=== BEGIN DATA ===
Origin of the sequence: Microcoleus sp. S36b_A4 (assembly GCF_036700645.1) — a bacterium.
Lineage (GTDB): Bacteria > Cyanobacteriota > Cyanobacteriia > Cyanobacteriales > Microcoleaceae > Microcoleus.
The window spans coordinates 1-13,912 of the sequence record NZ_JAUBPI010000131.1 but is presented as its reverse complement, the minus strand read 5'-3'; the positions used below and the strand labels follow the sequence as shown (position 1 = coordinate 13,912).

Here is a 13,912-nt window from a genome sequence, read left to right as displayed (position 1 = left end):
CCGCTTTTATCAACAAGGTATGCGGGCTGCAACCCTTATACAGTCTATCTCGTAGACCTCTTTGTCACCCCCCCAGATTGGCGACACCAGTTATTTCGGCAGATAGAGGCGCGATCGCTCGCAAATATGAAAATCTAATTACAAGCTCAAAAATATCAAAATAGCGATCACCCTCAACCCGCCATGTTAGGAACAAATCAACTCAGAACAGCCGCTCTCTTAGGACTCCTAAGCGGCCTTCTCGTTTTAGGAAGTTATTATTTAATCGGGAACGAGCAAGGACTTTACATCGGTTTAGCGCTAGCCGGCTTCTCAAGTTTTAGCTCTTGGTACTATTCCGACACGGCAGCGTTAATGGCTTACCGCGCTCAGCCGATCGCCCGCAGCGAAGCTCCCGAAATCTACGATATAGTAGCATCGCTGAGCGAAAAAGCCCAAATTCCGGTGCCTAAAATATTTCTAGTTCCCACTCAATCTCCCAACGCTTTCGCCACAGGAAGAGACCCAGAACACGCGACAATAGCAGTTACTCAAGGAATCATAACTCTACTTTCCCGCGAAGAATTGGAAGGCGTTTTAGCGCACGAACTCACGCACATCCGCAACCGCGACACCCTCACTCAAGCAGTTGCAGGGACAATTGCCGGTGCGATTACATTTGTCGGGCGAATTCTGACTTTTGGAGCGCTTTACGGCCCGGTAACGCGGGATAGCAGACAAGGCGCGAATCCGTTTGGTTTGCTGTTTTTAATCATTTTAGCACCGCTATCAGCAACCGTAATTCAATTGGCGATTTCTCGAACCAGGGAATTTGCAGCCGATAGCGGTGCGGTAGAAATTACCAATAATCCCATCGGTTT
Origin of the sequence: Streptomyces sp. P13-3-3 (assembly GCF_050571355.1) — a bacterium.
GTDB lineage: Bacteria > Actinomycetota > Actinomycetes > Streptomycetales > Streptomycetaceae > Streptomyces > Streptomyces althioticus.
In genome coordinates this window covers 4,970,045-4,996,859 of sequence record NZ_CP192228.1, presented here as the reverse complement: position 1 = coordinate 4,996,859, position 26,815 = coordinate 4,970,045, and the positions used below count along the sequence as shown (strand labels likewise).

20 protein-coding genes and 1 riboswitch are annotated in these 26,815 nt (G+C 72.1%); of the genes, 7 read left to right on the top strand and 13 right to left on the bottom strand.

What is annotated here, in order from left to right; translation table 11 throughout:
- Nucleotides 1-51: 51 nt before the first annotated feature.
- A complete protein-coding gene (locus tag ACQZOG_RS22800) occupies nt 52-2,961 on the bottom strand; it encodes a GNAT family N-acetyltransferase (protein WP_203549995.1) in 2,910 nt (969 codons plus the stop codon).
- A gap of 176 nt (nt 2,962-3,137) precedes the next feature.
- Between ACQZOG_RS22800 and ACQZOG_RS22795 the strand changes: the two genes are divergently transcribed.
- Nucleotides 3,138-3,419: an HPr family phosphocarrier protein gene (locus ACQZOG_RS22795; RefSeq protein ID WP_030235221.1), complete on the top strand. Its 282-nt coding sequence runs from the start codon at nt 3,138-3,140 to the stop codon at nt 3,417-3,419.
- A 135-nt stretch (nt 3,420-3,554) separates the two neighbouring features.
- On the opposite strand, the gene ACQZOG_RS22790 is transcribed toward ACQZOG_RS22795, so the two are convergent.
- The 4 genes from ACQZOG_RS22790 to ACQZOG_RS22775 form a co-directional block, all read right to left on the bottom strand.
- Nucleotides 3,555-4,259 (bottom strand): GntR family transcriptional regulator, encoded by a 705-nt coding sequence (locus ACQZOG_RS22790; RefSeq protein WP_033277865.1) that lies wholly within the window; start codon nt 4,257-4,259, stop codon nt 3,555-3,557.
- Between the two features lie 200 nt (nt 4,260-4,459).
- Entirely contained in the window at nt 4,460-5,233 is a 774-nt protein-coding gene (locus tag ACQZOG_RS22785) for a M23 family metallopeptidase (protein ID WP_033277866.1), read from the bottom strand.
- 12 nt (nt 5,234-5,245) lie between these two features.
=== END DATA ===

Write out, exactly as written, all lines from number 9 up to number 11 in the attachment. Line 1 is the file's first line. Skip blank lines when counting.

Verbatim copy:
20 protein-coding genes and 1 riboswitch are annotated in these 26,815 nt (G+C 72.1%); of the genes, 7 read left to right on the top strand and 13 right to left on the bottom strand.

What is annotated here, in order from left to right; translation table 11 throughout:
- Nucleotides 1-51: 51 nt before the first annotated feature.